One of the best parts of any holiday is finding that unsung local landmark. Perhaps it’s a neighbourhood bar that blew you away, a cultural monument rarely mentioned in travel guides or an amazing burrito from a street cart. Over on the New York Times, Jenna Wortham points out that Instagram is a great tool to find these types of places. The key for Wortham here is simple: You get an unfiltered look at a city through multiple perspectives. Here’s how she explains it:
Looking at the raw feed of geotagged posts offers a graphic map in real time, which you can comb through to make your own guidebook. I like to think of it as akin to a surf cam. But instead of tuning in to see if the waves are too mushy, feeds give a feel for a place that you can use to decide if a place feels fun and seems safe — whatever that means to you. And this has become my compass, my way of navigating the world. Rather than obsessing over travel sites or print guides or bothering friends for recommendations, I check a new city or town’s location tag right before I get there and see which recent posts are most popular. What I see there is wildly unfiltered, refracted through multiple perspectives — and much more revealing than any other guide.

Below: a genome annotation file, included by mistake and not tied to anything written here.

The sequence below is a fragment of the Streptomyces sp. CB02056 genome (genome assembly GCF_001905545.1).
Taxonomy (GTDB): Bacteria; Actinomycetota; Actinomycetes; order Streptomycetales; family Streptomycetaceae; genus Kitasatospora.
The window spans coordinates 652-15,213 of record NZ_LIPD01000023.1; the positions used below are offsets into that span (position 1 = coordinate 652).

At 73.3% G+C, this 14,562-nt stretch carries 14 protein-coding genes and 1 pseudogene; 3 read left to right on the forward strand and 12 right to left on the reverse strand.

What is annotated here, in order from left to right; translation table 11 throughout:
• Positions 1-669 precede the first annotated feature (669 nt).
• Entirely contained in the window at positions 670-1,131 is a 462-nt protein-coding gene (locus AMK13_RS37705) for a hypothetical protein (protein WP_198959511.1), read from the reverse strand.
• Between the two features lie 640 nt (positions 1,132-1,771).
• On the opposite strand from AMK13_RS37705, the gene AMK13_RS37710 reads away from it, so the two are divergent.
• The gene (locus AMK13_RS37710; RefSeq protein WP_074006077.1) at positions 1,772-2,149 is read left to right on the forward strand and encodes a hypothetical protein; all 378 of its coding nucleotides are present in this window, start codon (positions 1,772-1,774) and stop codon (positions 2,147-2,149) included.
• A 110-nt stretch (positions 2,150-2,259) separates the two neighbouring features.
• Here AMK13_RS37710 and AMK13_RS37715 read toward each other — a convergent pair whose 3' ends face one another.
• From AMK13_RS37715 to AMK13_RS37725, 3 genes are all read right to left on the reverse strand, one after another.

It’s not just about finding the best (and worst) places to go either, it’s also a means to expose yourself to a variety of cultural insights. Wortham details using Instagram and other geolocation apps to figure out the proper way to dress in certain places, find where like-minded people hang out and learn about potential socio-political dangers in certain cities.
We’ve talked before about using Tinder to similar ends, which works well in the moment, but Instagram lets you plan a little ahead of time and doesn’t require the use of a hook-up app most non-single people have no excuse to download. I also used Instagram to similar ends on my last holiday, mostly to root out things not to do in New Orleans, which included avoiding long lines and silly tourist traps. It also proved useful for tracking down good happy hour deals. It works well, and Wortham’s usage goes far beyond just Instagram, so head over to The New York Times for a few more ideas.
Turning Instagram Into a Radically Unfiltered Travel Guide [The New York Times]